First, I love love love all these suggestions from the Veal Stock Contest post.  There were great drinks, including jello shots. I love the Bloody Mary with diced demi cubes (see below).  The above is the cocktail is a meal; veal stock gives it body and umami and nutrition: 1 ounce tomato juice 1 ounce veal stock, 2 ounces of gin (or OYO vodka), 1/2 teaspoon horseradish, shot of Worchestershire Sauce, lemon juice garnished with scallion, and garnished with the overall winner: Veal Salt! Veal Salt is my personal pick of favorite veal stock innovations, offered by Josh Kantor, a 21-year-old senior economics at Occidental College in Los Angeles and part-time garde manger at Hatfield’s Restaurant.  It makes everything taste better.  I’m not usually a fan of flavored salts, but this salt puts veal stock’s Read On »

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Regular readers know I’m a veal stock evangelist. Veal stock is one of those magical ingredients that can transform a mediocre cook into an ohmyfuckinggodthisfoodisamazing cook. Really, it’s that powerful. My first piece for Gourmet magazine was about veal stock. My veal stock recipe is in the Gourmet cookbook. In Elements of Cooking, a 242-page book about food and cooking, there is but a single recipe: veal stock. I once asked Jacques Pepin about veal stock and he said he didn’t much make it. Ingredients weren’t at his store in Connecticut.  I found this amazing, until I realized something important!  It was Jacques Pepin!  He doesn’t NEED veal stock.  He could probably make Miracle Whip taste good. But for the rest of us?  Slipping a little veal stock into our food has the same effect Read On »

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As some readers know, I and my buddy Mac have begun to manufacture new cooking tools that we love, and we’re already getting great feedback. We love The Spanker, above (photo by Donna, thanks hon!)—the big paddle for stirring big pots. There’s simply nothing out there like it that we could find. I’ll be using it to stir a double batch of Hoppin’ John for a New Year’s Day fete. But my mom said it was too big for her—she never cooked in batches that would require this bad boy.  Another reader said the same, but added that she loved the paddles she’d received so much that she’d have been happy to pay the same amount for two small paddles.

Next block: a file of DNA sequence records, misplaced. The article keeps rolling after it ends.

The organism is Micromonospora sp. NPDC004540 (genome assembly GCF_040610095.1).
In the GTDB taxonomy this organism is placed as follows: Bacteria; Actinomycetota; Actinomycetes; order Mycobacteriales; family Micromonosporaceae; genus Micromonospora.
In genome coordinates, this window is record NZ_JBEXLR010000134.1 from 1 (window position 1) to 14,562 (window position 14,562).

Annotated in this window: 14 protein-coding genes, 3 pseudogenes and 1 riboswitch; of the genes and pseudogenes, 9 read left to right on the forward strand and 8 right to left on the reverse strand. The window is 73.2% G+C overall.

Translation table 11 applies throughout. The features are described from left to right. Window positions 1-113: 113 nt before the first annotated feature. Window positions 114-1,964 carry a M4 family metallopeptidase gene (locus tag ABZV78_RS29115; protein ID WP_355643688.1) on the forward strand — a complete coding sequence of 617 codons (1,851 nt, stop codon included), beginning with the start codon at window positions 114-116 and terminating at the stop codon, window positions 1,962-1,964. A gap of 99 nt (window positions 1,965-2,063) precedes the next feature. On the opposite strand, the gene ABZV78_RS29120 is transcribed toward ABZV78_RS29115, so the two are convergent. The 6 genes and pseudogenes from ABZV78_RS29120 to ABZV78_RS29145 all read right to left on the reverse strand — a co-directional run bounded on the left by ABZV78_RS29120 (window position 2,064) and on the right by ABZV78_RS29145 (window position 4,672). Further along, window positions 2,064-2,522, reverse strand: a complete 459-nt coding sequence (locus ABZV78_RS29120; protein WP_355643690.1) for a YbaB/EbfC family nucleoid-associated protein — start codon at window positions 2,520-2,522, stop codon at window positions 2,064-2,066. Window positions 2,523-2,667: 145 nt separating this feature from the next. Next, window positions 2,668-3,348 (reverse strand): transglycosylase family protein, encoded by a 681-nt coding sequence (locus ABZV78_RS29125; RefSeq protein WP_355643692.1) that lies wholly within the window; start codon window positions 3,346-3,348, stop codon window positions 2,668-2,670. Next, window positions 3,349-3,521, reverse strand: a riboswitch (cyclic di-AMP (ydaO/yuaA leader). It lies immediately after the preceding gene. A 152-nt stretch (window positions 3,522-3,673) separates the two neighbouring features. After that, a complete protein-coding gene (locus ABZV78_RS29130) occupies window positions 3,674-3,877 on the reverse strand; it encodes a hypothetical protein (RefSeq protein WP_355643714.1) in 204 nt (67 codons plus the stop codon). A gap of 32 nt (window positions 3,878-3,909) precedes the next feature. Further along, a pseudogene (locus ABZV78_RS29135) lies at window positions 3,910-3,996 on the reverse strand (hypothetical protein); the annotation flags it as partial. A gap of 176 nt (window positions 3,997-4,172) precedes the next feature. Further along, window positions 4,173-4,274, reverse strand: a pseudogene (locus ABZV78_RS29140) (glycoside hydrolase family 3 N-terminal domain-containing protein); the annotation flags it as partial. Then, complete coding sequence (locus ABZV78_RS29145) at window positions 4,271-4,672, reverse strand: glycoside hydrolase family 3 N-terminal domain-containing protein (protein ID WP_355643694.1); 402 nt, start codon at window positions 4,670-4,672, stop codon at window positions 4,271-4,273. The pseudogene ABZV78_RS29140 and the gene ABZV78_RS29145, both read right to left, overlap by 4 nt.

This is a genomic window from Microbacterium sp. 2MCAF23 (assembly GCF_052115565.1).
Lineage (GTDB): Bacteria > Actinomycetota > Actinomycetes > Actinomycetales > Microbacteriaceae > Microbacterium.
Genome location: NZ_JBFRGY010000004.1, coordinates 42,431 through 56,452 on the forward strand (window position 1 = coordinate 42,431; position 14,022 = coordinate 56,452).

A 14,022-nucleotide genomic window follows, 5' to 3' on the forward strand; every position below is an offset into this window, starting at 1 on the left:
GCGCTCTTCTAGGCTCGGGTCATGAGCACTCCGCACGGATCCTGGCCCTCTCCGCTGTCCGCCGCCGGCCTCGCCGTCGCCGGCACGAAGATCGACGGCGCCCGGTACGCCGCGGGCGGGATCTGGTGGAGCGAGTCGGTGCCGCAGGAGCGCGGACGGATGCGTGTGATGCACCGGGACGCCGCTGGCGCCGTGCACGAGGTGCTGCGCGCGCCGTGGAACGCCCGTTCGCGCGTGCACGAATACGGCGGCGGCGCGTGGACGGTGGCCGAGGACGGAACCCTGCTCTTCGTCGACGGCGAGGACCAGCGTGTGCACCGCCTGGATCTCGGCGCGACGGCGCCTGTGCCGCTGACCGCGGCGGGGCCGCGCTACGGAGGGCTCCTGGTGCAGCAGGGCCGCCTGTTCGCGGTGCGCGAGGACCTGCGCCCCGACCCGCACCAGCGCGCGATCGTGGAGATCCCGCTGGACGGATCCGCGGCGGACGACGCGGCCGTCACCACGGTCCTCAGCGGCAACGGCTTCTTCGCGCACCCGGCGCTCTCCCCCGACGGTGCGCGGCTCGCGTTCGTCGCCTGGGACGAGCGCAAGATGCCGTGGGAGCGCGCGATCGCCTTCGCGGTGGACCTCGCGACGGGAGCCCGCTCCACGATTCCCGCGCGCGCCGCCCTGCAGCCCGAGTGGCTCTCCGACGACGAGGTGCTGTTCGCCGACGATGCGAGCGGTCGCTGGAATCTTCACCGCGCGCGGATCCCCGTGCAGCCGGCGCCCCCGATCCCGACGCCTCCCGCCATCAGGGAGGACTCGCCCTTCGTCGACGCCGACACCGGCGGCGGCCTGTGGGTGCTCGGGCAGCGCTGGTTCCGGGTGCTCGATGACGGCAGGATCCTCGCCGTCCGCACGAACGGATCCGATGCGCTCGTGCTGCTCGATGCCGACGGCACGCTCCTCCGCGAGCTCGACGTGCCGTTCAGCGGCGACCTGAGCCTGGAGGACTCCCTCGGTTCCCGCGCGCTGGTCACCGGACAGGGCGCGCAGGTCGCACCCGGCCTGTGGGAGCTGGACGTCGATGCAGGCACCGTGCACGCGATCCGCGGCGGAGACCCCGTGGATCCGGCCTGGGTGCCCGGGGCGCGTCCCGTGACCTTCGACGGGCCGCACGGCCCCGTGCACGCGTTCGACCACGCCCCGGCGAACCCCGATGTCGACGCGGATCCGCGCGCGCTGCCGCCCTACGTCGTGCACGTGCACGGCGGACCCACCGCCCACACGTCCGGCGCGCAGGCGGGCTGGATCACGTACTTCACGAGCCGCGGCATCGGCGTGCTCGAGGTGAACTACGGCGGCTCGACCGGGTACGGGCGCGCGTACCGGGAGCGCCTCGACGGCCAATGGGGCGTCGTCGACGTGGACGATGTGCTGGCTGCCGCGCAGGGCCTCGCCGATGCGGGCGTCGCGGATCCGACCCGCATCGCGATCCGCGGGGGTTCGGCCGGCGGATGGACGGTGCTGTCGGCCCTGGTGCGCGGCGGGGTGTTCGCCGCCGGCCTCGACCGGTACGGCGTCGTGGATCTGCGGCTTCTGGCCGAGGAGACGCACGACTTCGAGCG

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YES! It’s true!  The mad genius at Polyscience, Philip Preston—creator of the anti-griddle, the smoke gun (looks like paraphernalia I used to oogle at High Times on Coventry in the 70s), and other magico creations to make cooking more fun—has sent me the latest version of the Polyscience professional immersion circulator for sous vide cooking to play with, something I am eagerly doing.  But as I already have one, there is nothing for me to do but give this sleek machine away to one lucky reader! First, the circulator: the original now seems like a little Datsun compared to this sleek Beemer. Its design has been honed, its size has been tightened, its power enhanced. This baby operates great. Leave a comment on how you want to use the circulator along with a working email Read On »

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